EDUCATION – Education in the Parish of Kirkleatham
Accreditation The Redcar and Saltburn-by-the-Sea Gazette 28/12/1877
EDUCATION IN THE PARISH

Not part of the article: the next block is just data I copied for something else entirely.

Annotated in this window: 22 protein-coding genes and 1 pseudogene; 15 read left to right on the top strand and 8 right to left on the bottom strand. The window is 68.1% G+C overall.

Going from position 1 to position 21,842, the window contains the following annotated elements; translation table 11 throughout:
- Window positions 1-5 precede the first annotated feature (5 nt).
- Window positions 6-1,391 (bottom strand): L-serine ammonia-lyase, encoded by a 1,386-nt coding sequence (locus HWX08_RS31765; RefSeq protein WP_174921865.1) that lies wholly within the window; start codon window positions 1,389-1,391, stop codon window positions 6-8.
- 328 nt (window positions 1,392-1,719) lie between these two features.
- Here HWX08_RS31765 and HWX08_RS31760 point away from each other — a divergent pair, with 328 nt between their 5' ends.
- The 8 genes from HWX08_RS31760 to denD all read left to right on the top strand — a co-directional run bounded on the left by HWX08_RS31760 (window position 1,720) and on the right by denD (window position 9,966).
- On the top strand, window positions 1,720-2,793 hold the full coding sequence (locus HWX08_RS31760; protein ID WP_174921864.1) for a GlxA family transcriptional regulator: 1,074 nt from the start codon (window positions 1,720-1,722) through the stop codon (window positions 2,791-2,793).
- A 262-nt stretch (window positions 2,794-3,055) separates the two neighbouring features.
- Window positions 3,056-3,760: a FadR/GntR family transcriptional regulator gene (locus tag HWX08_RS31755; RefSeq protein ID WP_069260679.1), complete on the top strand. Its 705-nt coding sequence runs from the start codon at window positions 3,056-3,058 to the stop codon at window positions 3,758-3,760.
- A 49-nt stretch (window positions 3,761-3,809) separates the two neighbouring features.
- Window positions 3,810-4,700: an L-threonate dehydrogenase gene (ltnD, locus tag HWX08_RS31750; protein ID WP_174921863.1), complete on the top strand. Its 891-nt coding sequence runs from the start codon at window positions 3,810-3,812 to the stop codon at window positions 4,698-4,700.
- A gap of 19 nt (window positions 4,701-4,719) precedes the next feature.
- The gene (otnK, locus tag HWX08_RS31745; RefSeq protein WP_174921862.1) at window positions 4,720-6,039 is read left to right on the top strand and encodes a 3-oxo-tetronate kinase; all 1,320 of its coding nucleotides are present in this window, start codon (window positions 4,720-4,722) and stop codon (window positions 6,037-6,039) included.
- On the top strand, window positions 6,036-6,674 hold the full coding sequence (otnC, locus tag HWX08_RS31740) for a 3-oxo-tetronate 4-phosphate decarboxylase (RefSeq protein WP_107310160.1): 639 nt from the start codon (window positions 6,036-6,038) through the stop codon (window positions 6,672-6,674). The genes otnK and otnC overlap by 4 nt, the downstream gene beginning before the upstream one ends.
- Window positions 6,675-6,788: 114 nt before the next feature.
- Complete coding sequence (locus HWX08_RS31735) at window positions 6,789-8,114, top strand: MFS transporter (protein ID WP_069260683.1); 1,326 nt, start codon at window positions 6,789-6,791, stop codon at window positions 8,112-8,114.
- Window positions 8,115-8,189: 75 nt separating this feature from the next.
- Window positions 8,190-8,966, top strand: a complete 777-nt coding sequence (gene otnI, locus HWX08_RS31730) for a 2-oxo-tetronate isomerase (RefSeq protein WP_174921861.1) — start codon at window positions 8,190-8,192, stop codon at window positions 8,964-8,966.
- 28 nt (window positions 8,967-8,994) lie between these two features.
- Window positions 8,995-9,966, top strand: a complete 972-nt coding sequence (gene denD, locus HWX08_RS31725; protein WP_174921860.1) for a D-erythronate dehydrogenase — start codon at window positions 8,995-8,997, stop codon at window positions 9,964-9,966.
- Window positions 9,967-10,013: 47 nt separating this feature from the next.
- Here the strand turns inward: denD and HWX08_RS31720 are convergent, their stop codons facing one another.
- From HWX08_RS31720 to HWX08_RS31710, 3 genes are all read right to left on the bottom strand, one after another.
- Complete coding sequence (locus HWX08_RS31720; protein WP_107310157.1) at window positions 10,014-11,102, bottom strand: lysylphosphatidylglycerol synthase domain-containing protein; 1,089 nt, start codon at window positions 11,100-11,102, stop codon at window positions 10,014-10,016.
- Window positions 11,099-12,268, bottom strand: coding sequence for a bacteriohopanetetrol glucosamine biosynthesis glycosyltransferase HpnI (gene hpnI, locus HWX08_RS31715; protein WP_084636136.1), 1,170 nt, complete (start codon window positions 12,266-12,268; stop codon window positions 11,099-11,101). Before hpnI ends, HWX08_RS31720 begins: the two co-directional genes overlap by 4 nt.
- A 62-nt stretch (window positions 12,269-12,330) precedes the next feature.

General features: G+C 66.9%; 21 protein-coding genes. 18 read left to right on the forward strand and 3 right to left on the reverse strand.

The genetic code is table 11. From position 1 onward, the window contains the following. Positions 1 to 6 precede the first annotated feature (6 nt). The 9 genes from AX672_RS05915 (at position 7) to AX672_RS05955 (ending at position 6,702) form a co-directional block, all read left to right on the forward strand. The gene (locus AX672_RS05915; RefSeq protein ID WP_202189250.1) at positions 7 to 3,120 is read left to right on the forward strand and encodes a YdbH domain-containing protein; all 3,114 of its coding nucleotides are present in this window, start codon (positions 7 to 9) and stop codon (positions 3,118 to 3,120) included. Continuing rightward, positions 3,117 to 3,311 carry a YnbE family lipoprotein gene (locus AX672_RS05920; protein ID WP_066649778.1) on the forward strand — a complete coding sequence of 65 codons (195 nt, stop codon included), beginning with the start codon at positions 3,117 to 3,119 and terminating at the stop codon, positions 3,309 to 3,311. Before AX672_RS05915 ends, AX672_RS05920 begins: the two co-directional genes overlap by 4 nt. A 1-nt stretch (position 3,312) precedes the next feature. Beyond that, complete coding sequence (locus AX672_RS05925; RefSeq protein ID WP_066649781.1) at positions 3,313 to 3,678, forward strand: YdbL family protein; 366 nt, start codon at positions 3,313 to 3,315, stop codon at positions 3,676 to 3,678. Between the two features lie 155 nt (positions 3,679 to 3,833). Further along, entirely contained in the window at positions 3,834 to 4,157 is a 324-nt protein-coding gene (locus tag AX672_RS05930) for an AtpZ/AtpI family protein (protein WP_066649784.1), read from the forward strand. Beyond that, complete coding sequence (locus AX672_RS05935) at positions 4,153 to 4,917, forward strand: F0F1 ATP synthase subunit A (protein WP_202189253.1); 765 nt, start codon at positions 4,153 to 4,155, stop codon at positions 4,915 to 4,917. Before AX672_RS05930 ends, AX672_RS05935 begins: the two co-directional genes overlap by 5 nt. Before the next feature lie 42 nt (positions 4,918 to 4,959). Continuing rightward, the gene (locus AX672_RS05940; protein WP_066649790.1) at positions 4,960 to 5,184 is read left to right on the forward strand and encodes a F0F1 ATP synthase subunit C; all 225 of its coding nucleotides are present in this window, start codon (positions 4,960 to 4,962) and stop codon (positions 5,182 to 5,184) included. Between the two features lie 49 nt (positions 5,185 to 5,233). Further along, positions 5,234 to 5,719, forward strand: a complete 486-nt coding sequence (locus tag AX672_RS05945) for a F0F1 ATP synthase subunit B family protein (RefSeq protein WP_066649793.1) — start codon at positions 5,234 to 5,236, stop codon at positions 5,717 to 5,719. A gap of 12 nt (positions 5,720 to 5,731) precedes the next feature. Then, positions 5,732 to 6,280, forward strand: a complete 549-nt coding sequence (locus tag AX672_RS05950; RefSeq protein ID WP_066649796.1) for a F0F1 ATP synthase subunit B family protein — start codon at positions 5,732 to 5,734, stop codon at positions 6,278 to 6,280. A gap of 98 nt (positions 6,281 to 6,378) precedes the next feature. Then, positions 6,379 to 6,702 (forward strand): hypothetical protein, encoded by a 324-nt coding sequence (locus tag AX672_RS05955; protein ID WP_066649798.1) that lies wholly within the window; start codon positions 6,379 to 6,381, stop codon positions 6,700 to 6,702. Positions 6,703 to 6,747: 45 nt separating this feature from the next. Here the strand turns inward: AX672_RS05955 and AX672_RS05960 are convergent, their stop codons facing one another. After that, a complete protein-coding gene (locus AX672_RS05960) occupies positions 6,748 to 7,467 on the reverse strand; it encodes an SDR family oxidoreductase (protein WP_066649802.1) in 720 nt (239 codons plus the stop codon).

A meeting was held in the National School-room, Coatham, on Saturday afternoon (22/12), convened by the Clerk to the Guisborough Board of Guardians in compliance with a requisition signed by upwards of 50 ratepayers in the parish of Kirkleatham, for the purpose of considering the education question. There was only a small attendance, and the Rev. L. B. Towne (vicar of Coatham) was voted to the chair. Mr. W. Robinson (deputy for A. Buchannan, Esq.) read the requisition asking for a meeting to be called, after which the chairman said he thought it was desirable, speaking from his own experience in school management, that there should be some compulsory powers adopted; and the new clause of Lord Sandon enabled them to have all the advantages of the Education Act without the disadvantages of a School Board. Mr. Bland followed, and was of opinion that a resolution similar to the one proposed to be adopted, would be of great advantage both to parents and children. He reminded the meeting of the indirect compulsion which would come into operation in the year 1880, from children under a certain age, not being allowed to fall or any deployment unless they had passed at least Standard 4. He also pointed out the disadvantages under which school masters laboured owing to the irregular attendance of the children at school, and the consequent loss of the Government grant. In conclusion, he quoted various statistics as to the expense of School Boards, that in Middlesbrough, costing the ratepayer £3,2s. for each child per annum. Mr. Scott said he thought the first thing to be done was to provide accommodation, and the asked the Chairman, if he could give the number of children of the school age. The Chairman replied that he could not give the number of children in the parish, but they could take at least 50 additional children at Coatham Schools, and 30 more at Warrenby, which, in his opinion would give sufficient accommodation. In answer to Mr. Crossley, the Chairman said the school at Coatham was a Church of England School, but it was worked under the Conscience Clause. After some further remarks from Mr. Scott, the Rev. E. Knibbs (Wesleyan), pointed out the disadvantages under which the meeting laboured from the absence of statistics; and a desultory conversation followed, in which the Rev. W. J. Franks (Congregationalist), and Messrs. Proud, Crossley, Shiel, and Watson took part. Mr. Scott at length moved “That the School Attendance Committee of the Guisborough Union be requested to form bye-laws respecting the attendance of children at school in the parish of Kirkleatham, under section 74 of the Elementary Education Act of 1870.” Mr. Bland said he would second the motion, first in the broad interests of the children’s education, and secondly in the interests of the ratepayers. The Rev. E. Knibbs moved an amendment to the effect that the meeting be adjourned until that day, month, with a request that statistics be presented. Mr. T. W. S. Locke, seconded, and the Rev. W. J. Franks supported the amendment. Mr. Rutherford said he should like to remark that as there appeared to be an impression that the meeting was called in the interests of the Church party, such decidedly was not the case, as it was entirely at the instance of the Guisborough Board of Guardians that the meeting had been contravened. On being put to the meeting, the amendment was carried by a considerable majority, and the meeting accordingly stands adjourned until the 19th proximo.